Tucker recommends saying something like men and women’s body parts can fit together so the sperm and egg can meet. If your kid is older and wants to talk about body parts, feel free to use the proper terms (penis and vagina). But tread carefully, says Tucker. “Read your child’s facial expressions to determine if you’re giving the right amount of information.” You may not need to give explicit info when they’re that young. Giving too many details, especially about sex, can be overwhelming to a child.
What’s more, your child may not even be asking what you think he’s asking, says Tucker, who recently had this conversation with her 8-year-old son:
Liam: Mom...what is sex?
Mom: (Gulp!) Sweetie, that’s a good question. Have you heard something about sex lately?
Liam: Yes, at school.
Mom: Okay, what did you hear?
Liam: That sex is if you’re a boy or a girl.
“Clearly my son was asking about gender classifications instead of the act of sex,” says Tucker. “Asking a couple of questions before you provide an answer can save a lot of confusion.”
NOT READY? DEFLECT
“If your child asks a question that you aren’t ready to answer, it’s absolutely okay to postpone the discussion for a later time,” says Tucker. She advises saying something like, “That’s a great question and I want us to talk about it. But I need to think about it for a while—can we talk about it after dinner?” This gives you time to research, talk to your spouse, huddle with other parents and figure out what you want to say. But make sure you get back to your child, ideally within a day, says Tucker. “You don’t want your kid to think they did something wrong by asking the question, and you don’t want too much time to pass and both of you [to] forget to have the discussion.”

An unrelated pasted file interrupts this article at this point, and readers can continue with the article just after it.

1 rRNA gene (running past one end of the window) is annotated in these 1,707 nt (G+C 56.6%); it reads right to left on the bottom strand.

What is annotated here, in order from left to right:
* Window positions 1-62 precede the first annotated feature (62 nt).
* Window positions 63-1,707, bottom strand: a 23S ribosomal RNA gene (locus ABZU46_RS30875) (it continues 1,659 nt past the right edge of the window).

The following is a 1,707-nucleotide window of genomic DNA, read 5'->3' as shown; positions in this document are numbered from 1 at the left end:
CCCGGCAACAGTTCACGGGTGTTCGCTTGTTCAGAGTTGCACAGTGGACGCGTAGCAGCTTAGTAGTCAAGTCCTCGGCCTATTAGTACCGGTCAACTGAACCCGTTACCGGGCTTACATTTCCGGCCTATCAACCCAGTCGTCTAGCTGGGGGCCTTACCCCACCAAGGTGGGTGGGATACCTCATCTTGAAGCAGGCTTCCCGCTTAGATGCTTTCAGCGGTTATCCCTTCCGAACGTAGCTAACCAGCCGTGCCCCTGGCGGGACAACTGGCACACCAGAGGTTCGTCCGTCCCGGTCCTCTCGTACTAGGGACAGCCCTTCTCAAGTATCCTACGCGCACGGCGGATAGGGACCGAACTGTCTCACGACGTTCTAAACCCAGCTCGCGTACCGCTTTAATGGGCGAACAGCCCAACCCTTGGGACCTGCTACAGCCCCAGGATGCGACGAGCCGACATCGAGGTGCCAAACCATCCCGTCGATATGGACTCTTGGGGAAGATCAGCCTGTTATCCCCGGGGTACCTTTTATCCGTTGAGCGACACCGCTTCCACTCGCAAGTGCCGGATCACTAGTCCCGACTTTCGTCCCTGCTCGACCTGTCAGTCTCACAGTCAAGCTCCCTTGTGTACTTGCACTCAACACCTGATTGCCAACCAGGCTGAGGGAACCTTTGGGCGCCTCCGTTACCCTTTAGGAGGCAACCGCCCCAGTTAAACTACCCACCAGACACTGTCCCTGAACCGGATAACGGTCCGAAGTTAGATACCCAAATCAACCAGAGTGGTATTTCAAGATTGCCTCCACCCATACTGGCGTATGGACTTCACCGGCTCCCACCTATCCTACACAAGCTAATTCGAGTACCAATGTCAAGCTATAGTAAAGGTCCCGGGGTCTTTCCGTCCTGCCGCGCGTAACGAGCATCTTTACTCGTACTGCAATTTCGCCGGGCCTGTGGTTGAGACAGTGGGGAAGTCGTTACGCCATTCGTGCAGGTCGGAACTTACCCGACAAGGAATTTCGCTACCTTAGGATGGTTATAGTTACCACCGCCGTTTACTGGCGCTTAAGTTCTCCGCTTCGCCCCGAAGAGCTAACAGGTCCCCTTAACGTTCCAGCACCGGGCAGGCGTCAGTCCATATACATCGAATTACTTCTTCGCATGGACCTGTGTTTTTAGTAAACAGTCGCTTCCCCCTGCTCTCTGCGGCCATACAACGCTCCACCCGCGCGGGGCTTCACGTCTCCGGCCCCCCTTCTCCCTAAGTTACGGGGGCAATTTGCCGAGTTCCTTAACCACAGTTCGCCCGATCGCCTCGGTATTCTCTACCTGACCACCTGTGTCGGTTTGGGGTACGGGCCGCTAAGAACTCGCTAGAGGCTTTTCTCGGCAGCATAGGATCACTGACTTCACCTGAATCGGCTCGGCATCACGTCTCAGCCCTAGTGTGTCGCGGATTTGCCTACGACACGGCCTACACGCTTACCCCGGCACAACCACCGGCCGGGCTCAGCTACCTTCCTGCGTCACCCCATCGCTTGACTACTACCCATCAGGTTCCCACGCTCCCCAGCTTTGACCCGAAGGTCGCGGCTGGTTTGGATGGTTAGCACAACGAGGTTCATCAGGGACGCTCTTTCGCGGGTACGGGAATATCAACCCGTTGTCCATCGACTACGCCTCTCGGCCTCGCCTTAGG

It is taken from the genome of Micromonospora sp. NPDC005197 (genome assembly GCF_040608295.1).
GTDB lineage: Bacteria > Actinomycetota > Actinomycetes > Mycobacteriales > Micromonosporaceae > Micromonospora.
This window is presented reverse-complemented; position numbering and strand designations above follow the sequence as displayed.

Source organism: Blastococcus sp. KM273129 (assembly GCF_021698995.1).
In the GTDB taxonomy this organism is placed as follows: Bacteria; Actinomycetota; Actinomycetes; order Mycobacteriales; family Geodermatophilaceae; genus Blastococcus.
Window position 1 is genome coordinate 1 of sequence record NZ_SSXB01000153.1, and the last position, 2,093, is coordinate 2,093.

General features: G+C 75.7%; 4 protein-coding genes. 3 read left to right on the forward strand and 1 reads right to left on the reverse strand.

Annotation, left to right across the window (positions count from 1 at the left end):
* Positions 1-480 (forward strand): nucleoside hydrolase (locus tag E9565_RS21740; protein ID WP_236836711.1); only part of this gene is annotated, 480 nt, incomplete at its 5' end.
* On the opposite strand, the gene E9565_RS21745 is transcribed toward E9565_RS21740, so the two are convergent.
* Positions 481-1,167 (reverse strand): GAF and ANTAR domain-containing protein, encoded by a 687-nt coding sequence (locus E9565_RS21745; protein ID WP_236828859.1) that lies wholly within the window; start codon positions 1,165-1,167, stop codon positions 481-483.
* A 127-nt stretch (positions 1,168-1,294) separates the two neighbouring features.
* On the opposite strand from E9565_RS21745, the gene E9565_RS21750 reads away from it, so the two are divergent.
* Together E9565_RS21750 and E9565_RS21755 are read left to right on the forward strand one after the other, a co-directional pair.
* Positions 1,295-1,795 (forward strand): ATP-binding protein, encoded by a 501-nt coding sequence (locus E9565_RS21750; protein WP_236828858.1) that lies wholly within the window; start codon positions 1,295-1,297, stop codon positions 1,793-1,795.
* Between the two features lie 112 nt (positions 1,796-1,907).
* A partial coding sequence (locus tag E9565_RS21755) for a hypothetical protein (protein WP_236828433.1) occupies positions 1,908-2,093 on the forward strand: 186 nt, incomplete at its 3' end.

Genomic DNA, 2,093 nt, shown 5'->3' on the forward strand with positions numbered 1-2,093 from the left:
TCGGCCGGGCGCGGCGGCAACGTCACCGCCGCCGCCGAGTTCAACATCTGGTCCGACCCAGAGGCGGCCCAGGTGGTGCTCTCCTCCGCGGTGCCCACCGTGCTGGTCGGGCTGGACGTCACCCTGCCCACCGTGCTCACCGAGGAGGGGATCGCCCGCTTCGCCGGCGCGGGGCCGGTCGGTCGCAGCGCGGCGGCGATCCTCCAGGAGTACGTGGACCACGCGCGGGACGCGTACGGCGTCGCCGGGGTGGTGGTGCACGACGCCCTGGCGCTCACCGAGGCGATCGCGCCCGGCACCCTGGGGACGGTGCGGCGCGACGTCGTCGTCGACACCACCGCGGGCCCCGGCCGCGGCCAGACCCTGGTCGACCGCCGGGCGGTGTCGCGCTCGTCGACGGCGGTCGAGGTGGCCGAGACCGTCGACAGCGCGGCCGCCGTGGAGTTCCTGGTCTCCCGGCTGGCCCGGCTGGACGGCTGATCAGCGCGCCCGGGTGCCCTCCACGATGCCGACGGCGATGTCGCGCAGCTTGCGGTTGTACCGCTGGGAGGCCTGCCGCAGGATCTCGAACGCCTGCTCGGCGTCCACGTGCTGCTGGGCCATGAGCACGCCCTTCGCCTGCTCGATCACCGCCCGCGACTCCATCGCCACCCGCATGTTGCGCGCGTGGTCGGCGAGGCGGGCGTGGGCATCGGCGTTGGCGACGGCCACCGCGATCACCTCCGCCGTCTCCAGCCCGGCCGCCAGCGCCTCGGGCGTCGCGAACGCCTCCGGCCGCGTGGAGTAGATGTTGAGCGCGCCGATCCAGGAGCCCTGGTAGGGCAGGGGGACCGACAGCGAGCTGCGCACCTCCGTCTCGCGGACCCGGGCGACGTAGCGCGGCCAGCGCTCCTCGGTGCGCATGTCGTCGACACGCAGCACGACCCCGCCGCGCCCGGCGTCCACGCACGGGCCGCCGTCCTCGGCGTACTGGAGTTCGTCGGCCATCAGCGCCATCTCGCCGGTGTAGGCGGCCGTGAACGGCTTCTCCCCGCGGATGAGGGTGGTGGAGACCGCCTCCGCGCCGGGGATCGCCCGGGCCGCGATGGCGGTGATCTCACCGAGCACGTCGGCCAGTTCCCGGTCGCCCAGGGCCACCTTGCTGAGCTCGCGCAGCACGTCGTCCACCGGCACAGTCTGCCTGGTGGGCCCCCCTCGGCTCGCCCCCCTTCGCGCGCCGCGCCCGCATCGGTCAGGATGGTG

TRY THIS TO MAKE IT EASIER
One mom we talked to said she finds it easiest to talk to her kids about sex in the car—a tactic Tucker also recommends. “The car is a great place for a sex (or any) conversation, because you have everyone’s attention and the kids can’t run to their rooms,” says Tucker. Bonus? No eye contact.
When all else fails, just start talking, says Tucker. “When I [approach] the subject of sex with my older boys, their first comment is usually, ‘Oh God.’ But I forge on anyway,” she says.
WHEN IT’S ALL OVER
“For many of us, the inclination is to finish these sensitive conversations as quickly as possible and move on with our day,” says Tucker, but it’s important to stick with it. After you talk, she suggests asking if you answered her question. “Often [kids] will be fine with your initial answer and change the conversation on their own, only to bring up the subject a day or so later. Your child will process the information at [his] own rate,” says Tucker.
The bottom line: Start these discussions early and make them a regular thing—just like you remind your kid to brush his teeth and wear his seatbelt again and again, “you can’t tell a child [something] one time and expect to have the message delivered clearly,” says Finkel.
So, take a deep breath and start talking!
Patricia Curtis is a writer and mom of three who plans on using the information in this article when her own kids start asking questions.